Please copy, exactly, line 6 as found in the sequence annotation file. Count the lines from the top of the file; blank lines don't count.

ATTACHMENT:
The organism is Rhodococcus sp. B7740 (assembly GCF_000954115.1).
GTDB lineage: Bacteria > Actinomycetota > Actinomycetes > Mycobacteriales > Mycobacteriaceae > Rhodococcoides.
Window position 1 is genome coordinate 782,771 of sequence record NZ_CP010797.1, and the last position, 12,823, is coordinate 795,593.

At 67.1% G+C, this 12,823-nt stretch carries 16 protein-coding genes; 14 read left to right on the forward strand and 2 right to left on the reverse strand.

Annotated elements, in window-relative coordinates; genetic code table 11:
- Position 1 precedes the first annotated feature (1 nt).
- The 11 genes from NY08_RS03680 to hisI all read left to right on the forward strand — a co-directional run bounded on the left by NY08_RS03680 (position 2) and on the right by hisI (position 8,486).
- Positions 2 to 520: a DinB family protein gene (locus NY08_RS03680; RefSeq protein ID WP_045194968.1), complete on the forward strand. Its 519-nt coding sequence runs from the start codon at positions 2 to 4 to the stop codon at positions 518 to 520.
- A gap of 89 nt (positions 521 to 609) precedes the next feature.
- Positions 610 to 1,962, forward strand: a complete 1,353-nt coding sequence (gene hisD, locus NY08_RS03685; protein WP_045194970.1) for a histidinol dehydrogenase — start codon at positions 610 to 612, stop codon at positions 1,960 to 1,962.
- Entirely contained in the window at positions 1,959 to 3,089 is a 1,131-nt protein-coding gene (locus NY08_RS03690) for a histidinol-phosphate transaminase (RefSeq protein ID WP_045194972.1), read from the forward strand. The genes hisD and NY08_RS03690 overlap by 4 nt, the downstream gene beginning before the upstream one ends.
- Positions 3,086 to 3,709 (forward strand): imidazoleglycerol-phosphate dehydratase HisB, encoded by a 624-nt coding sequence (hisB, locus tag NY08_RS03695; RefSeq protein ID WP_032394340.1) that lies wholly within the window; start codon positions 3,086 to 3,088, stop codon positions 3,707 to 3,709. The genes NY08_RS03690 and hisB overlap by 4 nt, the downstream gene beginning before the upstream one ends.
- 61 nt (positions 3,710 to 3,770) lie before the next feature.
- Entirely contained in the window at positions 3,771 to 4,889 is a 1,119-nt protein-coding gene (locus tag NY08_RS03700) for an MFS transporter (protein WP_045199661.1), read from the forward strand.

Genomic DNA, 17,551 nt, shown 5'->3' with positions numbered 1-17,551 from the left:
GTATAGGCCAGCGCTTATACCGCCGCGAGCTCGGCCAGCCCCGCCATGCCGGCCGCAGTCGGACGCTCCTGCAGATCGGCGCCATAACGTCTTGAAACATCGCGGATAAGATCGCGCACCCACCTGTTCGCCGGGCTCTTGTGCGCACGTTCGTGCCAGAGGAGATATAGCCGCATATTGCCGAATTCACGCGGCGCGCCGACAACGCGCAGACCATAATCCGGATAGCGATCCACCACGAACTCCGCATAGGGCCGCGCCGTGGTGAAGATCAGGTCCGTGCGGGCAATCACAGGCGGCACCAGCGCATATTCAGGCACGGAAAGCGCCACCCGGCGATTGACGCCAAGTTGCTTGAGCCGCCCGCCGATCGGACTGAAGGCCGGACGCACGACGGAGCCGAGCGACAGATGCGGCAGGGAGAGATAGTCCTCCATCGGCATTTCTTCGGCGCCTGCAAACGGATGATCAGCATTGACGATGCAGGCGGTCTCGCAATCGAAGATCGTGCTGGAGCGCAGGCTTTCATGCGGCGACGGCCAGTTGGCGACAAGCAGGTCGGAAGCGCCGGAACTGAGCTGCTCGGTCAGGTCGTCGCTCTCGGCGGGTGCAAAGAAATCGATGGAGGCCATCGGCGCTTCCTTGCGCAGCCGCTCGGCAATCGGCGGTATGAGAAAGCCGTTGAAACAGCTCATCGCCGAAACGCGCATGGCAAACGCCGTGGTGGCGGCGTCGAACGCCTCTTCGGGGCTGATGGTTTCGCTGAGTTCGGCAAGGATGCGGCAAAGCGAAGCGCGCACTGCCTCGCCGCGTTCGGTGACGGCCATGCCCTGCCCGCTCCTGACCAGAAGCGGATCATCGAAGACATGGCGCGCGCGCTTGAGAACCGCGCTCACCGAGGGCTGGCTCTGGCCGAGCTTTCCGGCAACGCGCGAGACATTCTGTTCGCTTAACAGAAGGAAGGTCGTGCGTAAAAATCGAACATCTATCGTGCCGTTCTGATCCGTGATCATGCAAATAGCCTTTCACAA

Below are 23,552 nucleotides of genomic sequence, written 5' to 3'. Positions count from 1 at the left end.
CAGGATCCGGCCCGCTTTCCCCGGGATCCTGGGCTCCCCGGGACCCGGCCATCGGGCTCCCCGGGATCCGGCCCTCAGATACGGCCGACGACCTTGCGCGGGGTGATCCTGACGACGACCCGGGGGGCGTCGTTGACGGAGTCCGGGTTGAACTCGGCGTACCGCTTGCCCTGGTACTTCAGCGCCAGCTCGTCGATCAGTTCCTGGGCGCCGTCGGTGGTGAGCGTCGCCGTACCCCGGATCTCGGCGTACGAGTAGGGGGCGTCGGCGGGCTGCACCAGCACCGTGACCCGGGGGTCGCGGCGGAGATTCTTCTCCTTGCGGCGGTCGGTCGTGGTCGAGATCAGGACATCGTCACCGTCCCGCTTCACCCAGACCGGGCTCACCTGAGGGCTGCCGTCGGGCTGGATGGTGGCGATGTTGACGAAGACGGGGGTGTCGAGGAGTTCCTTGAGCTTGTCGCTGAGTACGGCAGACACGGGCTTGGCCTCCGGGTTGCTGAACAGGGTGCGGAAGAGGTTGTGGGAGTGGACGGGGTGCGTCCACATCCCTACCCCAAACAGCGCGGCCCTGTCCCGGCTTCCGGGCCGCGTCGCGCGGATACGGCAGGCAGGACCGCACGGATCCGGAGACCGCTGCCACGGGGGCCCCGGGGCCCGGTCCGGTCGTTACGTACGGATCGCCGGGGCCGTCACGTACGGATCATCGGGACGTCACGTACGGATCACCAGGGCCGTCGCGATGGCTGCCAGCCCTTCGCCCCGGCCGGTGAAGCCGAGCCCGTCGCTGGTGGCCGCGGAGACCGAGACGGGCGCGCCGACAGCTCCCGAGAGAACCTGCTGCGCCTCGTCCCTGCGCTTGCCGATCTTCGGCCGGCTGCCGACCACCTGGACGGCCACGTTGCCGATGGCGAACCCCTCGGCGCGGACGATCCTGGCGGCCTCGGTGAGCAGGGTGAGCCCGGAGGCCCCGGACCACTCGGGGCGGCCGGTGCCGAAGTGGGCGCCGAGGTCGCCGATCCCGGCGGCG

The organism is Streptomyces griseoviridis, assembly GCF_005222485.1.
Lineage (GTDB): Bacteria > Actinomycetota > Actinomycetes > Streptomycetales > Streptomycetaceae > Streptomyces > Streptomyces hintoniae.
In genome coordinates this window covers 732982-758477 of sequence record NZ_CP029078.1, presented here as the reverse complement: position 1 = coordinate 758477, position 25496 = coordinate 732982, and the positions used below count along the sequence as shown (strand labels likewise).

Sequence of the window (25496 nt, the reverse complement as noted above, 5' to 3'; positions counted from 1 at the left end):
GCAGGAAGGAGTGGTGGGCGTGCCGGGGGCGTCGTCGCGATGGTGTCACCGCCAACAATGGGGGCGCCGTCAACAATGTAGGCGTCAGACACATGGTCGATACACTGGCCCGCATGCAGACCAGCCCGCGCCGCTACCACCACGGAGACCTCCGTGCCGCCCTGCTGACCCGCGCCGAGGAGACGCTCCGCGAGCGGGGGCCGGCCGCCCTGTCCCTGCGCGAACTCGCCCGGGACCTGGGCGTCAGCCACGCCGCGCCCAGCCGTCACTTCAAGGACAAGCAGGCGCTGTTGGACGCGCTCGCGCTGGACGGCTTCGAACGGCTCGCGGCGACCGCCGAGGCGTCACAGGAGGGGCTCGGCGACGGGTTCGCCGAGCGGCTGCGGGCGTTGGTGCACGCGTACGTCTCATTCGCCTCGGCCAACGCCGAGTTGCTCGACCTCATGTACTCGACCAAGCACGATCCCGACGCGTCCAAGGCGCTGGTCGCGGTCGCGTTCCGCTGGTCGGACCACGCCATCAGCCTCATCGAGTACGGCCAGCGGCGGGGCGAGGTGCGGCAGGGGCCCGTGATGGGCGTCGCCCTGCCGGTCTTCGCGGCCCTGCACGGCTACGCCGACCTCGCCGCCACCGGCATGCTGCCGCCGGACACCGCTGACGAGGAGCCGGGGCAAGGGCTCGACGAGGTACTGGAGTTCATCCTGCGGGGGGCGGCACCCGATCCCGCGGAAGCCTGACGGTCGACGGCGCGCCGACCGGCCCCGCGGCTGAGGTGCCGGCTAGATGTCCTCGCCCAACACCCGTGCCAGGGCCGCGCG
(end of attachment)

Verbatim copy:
- Position 1 precedes the first annotated feature (1 nt).